Executable File – Editorial Review


Title: Executable File

Author: Dave Cohen

Genre: Techno Thriller


This novel covers the rather uncertain career of Dan File, a superhacker who was so bored in college that he began tweaking his football-playing roommate’s grades for the fun of it. After that escapade, he began downloading the oppositions’ playbooks and sharing them with his school’s team.

His electronic antics went unnoticed for some time, but at last, the discrepancies became apparent. Dan was too smart to leave any evidence behind, but his college scholarship was revoked all the same and he was asked to leave the school.

So he finds himself a retail geek job, selling products people don’t need to earn a higher commission and messing with his boss just for the fun of it. Then, a college classmate contacts him, saying a new company is interested in an idea they used for a school project. He gets him a new job and it looks like the beginning of success for Dan—not with girls, perhaps, but at least where his finances are concerned.

But then things take another turn for the worse. Dan targets his new bosses and plays juvenile pranks on them, but he soon discovers they aren’t nearly as incompetent as they seem. One of them has a vengeful streak, and after Dan gets him fired, trouble ensues.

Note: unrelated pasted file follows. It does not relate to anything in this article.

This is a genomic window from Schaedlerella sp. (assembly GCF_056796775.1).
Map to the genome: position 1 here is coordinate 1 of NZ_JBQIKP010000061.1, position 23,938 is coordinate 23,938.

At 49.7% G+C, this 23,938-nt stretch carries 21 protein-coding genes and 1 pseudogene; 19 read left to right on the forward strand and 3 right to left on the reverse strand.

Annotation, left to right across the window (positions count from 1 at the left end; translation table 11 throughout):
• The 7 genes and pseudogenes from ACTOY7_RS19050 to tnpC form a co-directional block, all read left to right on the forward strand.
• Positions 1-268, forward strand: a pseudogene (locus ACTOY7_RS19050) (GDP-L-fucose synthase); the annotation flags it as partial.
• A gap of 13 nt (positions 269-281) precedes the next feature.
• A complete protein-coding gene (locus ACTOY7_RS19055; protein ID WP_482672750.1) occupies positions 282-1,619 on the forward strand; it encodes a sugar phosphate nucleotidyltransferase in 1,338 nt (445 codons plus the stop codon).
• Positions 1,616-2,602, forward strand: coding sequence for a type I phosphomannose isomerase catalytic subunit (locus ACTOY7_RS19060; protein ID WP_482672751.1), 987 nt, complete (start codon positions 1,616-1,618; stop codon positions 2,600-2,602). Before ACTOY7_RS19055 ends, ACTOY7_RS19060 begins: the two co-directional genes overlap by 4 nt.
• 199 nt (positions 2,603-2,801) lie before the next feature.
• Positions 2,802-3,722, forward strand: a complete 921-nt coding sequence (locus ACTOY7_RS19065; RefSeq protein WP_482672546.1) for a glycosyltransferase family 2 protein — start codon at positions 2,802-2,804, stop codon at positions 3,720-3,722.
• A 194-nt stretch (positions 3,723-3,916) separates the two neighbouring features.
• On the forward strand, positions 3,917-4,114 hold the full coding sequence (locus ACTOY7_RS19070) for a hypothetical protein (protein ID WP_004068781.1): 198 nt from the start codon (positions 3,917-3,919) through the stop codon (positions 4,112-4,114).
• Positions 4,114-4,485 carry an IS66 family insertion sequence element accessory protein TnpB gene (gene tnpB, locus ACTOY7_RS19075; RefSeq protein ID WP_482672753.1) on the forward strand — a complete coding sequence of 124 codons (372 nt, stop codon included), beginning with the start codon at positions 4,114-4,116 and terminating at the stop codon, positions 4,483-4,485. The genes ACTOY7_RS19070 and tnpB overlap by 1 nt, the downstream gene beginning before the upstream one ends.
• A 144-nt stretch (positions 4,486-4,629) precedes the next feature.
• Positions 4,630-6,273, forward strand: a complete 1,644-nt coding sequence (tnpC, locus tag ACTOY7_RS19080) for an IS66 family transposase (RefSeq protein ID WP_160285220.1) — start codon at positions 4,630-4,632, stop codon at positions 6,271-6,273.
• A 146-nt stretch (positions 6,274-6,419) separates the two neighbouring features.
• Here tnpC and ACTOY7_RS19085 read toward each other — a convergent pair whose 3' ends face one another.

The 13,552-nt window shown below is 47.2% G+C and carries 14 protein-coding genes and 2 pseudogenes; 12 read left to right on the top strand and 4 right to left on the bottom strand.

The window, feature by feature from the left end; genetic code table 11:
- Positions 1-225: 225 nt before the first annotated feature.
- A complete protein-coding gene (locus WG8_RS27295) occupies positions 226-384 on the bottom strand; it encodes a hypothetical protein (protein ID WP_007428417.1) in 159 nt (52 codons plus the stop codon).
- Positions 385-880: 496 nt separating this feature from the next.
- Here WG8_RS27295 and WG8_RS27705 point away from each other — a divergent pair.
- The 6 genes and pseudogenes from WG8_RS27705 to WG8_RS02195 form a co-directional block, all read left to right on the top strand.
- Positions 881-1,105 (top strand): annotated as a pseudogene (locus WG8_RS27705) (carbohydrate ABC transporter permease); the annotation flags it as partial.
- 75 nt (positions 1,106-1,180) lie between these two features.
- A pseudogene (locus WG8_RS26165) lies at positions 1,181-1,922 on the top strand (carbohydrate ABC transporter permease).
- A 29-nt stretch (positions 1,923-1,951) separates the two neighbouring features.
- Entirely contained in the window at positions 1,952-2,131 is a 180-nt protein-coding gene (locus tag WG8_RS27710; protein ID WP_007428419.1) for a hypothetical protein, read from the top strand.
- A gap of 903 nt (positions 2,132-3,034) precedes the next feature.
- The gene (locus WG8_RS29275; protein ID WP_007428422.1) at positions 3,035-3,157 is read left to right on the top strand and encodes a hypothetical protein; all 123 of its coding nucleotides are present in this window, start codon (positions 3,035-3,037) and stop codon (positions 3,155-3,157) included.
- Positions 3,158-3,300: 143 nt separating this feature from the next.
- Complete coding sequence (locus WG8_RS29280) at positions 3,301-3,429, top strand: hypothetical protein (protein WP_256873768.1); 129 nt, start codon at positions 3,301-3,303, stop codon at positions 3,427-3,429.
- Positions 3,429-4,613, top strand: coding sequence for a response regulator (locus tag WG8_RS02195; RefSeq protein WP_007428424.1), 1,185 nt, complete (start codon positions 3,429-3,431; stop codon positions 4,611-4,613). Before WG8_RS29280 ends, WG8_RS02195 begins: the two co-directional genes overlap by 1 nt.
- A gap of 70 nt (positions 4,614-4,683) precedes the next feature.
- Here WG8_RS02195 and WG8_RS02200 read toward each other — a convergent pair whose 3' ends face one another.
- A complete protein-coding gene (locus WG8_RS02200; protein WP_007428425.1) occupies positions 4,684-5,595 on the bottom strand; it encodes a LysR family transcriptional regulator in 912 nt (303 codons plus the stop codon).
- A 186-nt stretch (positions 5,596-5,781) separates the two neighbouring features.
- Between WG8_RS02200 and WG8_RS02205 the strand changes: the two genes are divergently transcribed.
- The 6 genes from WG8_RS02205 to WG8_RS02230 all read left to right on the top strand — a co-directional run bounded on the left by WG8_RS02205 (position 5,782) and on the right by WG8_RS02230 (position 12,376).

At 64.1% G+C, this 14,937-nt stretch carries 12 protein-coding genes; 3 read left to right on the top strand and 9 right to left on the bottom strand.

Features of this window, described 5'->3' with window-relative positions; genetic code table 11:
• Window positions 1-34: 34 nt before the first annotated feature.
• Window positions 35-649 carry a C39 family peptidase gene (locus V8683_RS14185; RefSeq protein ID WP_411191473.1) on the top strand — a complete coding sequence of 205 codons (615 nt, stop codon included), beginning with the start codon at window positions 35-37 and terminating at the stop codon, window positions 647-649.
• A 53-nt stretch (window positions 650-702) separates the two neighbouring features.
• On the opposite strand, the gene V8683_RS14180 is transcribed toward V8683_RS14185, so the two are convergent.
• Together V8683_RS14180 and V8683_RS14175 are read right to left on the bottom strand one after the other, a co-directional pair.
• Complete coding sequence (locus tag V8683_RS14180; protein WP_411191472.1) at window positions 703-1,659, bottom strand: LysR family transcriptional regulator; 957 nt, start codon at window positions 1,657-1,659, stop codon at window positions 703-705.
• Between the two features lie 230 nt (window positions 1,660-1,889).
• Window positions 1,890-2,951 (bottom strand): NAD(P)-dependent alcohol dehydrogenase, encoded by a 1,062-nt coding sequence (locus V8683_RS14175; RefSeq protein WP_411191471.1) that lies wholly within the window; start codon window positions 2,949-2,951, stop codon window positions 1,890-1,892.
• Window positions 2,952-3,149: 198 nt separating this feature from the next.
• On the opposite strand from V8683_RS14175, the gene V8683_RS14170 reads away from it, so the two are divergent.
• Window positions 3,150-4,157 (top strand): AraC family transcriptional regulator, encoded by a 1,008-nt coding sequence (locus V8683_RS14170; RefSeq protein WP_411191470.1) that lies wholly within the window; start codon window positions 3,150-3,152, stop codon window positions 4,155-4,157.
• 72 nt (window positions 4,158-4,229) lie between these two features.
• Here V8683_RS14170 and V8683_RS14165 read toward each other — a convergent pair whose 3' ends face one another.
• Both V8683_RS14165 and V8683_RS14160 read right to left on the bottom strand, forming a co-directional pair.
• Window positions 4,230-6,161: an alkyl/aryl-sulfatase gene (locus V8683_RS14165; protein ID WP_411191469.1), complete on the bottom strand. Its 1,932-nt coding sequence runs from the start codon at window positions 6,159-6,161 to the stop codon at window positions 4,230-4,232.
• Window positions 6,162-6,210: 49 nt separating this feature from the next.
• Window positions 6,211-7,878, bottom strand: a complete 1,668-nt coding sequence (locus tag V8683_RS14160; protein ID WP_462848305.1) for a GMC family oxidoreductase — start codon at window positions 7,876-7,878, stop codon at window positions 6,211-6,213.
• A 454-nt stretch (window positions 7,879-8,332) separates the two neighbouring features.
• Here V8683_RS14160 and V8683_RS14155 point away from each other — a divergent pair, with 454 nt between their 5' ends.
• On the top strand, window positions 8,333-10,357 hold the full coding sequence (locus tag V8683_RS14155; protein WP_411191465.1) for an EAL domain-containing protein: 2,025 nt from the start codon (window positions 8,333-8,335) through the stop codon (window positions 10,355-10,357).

The story is more of a mystery than a thriller, a sort of puzzle for readers to figure out as it starts with Dan on a prison bus, headed for a state penitentiary. In a scene that has parallels to The Fugitive, the bus has an accident and the men aboard are set free, giving Dan and his football-playing-roommate, who also was also wrongly sentenced, a chance to clear their names.

Sadly, the biggest turn-off could be the main character, as he has few friends or connections of any kind. He checks on his parents every so often, but he tends to focus on himself and his own problems, which can make it very hard for a reader to truly root for him.

Unlike most thrillers, this isn’t the kind of tale where you worry about the well-being of the characters every page of the way. There are a few points of worry and tension, and a few great surprises as loose threads return to haunt Dan, but for the most part, the joy of the story is in trying to figure out how a geeky and rebellious troublemaker gets himself framed for murder, and then in waiting to see if he can get himself out of the mess. Since the story is told from Dan’s point of view, there are times when the terminology gets fairly technical, but one doesn’t need to be a geek to enjoy the story.

Anyone who likes a tale of justice gone wrong and a man’s struggle to right things, told with plenty of sarcasm and humor will enjoy this story. It’s a steadily-paced tale of one man’s witty, irreverent attempt to enjoy his life, despite how illegal his hobbies tend to be.



This Editorial Review was written by the Book Review Directory staff. To receive a similarly honest, professional review for one of your own books, click here.

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